• Insurance Fraud Investigators Group is a Members’ Organization dedicated to the detection and prevention of Insurance Fraud. It is a non-profit making organization created to tackle the growing problem of Insurance Fraud in the UK and disrupt insurance fraudsters.

    Members include Insurers, Lawyers, Loss Adjusters, and Investigation Agencies all of whom are committed to preventing Insurance Fraud.

    On 1st October 2008 IFIG became one of the first organisations in the UK to be acknowledged by the Government as a 'Specified Anti-Fraud Organisation' under the Serious Crime Act 2007.

    Only six anti-fraud organisations have been awarded this status which allows public bodies to share intelligence with IFIG to prevent or detect fraud in general and insurance fraud in particular. IFIG Chairman Rob Smith-Wright states :

    "We know fraudsters involve themselves in many aspects of criminality and we are very keen to disrupt them by working closely with organisations across the public and private sectors.

    IFIG now has over 320 company members covering the vast majority of the insurance industry and insurance fraud investigators. The SAFO status awarded to IFIG by the Home Office in 2008 has enabled IFIG to build upon our relationships with the public sector and law enforcement agencies, and has supported our key aim of working together to detect, disrupt and prevent insurance fraud."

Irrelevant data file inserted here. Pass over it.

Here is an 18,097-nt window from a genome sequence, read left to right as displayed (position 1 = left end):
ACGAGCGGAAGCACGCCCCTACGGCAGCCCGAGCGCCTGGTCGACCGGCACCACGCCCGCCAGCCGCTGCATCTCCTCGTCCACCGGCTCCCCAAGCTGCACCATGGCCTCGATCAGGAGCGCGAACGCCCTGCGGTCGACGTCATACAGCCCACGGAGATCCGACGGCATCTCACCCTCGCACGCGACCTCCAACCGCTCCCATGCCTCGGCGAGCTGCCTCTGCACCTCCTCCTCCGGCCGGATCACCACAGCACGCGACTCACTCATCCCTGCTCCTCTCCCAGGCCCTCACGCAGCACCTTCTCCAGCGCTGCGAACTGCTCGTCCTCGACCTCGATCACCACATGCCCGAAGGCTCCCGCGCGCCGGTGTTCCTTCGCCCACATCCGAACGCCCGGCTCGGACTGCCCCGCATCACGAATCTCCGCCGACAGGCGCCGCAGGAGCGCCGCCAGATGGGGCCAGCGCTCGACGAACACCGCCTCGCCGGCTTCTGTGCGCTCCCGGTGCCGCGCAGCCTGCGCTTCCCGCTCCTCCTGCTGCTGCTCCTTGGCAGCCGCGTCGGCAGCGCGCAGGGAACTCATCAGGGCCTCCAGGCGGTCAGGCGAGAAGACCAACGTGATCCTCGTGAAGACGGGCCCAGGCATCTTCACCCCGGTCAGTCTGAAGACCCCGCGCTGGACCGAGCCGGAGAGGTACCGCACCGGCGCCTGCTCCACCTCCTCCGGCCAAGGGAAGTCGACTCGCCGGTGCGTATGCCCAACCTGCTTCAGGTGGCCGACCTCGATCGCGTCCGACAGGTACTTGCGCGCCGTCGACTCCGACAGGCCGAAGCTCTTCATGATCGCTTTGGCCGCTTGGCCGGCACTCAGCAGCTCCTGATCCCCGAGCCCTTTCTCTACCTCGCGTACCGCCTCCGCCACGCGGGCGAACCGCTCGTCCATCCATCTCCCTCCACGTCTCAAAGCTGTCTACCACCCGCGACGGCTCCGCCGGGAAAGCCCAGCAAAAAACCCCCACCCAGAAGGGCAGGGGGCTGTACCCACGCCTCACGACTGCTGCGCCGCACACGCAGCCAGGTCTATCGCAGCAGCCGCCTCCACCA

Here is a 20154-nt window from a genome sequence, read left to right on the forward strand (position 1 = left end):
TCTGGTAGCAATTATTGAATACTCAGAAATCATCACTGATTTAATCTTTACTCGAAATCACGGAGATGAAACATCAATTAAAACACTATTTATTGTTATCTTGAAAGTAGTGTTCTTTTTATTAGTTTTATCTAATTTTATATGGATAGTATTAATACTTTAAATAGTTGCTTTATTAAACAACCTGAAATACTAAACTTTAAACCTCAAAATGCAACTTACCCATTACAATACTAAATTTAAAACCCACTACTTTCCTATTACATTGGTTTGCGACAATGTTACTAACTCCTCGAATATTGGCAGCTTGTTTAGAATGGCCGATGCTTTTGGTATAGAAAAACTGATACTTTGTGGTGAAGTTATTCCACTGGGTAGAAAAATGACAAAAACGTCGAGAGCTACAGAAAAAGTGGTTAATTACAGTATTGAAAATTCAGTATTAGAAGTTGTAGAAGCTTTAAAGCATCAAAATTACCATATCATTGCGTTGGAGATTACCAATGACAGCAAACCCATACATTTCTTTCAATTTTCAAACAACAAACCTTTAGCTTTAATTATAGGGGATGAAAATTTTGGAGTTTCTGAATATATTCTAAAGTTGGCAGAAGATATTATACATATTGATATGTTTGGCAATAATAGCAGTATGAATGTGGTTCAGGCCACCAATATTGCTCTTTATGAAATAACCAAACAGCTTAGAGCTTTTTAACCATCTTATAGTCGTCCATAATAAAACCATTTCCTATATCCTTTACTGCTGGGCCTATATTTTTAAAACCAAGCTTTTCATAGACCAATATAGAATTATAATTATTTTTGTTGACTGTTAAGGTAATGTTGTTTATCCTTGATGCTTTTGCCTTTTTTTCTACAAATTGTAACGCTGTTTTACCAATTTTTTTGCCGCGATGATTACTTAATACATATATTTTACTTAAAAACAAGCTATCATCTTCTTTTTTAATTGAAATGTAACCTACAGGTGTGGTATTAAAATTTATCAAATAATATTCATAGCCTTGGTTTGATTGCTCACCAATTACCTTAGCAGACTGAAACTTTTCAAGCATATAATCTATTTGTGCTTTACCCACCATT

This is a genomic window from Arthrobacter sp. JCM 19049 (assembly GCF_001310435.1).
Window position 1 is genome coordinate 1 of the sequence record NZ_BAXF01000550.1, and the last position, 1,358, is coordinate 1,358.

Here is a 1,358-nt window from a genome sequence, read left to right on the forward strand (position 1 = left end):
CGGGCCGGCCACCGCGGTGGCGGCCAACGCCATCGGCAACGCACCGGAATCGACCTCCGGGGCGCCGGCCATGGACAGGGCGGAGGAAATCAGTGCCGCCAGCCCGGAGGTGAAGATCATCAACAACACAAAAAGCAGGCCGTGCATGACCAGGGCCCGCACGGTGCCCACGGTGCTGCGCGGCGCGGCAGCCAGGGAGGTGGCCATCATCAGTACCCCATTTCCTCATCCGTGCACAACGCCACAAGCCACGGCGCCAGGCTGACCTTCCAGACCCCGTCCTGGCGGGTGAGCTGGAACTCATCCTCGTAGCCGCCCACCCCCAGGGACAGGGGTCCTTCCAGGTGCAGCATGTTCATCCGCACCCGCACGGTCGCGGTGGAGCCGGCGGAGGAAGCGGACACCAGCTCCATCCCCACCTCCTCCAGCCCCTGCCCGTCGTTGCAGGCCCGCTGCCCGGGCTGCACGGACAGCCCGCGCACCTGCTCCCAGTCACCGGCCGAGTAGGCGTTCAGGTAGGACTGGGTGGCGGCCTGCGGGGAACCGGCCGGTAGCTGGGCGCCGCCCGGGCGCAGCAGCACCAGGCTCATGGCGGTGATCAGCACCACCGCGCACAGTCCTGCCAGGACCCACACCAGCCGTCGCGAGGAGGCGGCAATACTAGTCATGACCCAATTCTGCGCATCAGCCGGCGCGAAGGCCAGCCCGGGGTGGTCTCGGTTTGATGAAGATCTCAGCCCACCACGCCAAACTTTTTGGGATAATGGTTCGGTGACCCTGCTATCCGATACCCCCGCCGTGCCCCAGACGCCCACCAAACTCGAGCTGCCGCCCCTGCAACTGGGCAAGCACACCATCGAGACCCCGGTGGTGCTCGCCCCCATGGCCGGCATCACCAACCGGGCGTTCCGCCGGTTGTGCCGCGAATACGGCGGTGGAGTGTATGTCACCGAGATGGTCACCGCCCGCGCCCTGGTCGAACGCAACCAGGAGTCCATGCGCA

This website is designed to encourage anyone to report insurance fraud that has occurre...

  • Insurance Fraud Investigators Group: The History

    Community, Communication Design


    In the mid-1990's a number of insurance fraud investigators representing major UK insurers joined together to discuss the increasing problem of fraud against the UK insurance industry.

    It quickly became apparent those investigators were frequently dealing with the same people who were attempting to systematically defraud several Insurers.

    Members of the Group therefore developed a network and process for sharing of criminal intelligence for the purpose of fraud prevention and investigation.

    In 1999 the group, assumed the title of Insurance Fraud Investigators Group (IFIG).

    At that time IFIG was affiliated to the ABI Crime and Anti-Fraud Bureau. In 2001, the ABI reaffirmed its key objective as being a strategic organisation. IFIG then developed an independent identity dedicated to the prevention and investigation of insurance fraud in the U.K.

    Since that time, IFIG’s membership has grown rapidly and now stands at over 320 member organisations, consisting of Insurers, Investigators, Loss Adjusters, Lawyers and Law Enforcement. In October 2008, IFIG was granted SAFO status under the Serious Crime Act 2007.

    All IFIG members are committed to the organisation’s key aims of :

    • Detecting and preventing Insurance Fraud • Raising the profile of Insurance Fraud as a crime • Providing a forum to discuss anti-fraud initiatives and techniques • Sharing relevant Intelligence via the National Intelligence Model

    In order to achieve its objectives, IFIG has developed close...

Insurance Fraud Investigators Group is a Members’ Organisation dedicated to the detection and prevention of Insurance Fraud